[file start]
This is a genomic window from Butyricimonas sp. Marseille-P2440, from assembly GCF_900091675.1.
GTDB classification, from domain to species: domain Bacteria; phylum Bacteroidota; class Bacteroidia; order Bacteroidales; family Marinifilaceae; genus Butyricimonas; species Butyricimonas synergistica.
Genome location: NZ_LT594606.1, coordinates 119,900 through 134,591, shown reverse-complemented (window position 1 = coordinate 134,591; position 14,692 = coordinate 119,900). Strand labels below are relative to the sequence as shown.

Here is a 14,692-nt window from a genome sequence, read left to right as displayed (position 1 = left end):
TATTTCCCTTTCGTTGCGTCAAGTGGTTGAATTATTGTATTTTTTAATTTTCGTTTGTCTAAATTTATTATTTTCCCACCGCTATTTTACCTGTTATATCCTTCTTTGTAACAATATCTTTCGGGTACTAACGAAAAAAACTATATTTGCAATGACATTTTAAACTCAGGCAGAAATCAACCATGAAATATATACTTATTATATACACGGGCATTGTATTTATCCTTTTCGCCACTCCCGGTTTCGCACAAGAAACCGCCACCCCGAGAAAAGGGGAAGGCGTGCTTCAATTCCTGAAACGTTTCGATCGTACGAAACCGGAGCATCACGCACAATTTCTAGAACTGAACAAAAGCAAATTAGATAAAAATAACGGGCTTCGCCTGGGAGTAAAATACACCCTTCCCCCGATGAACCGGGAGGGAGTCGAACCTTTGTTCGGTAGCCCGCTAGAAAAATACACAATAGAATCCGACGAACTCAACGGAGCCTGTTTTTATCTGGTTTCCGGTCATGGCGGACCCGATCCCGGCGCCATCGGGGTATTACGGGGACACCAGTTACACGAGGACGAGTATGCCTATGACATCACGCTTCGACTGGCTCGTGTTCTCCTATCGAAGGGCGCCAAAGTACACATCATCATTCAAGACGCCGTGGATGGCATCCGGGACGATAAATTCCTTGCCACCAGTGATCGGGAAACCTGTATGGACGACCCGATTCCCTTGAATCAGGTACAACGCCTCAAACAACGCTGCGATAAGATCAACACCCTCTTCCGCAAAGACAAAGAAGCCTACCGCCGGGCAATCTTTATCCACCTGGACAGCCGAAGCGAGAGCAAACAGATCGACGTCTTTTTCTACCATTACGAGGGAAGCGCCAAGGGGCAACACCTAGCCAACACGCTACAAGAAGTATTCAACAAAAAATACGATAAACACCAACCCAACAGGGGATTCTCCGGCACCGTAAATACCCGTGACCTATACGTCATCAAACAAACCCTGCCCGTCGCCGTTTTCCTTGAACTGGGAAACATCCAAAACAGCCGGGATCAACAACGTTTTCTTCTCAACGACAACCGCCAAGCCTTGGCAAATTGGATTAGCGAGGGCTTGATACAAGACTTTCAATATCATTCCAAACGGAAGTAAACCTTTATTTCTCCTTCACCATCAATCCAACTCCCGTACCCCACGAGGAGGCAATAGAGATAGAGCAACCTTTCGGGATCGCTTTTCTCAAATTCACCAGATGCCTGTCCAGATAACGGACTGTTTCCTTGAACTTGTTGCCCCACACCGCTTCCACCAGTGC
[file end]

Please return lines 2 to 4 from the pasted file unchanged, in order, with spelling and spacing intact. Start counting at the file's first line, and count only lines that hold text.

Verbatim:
GTDB classification, from domain to species: domain Bacteria; phylum Bacteroidota; class Bacteroidia; order Bacteroidales; family Marinifilaceae; genus Butyricimonas; species Butyricimonas synergistica.
Genome location: NZ_LT594606.1, coordinates 119,900 through 134,591, shown reverse-complemented (window position 1 = coordinate 134,591; position 14,692 = coordinate 119,900). Strand labels below are relative to the sequence as shown.

Here is a 14,692-nt window from a genome sequence, read left to right as displayed (position 1 = left end):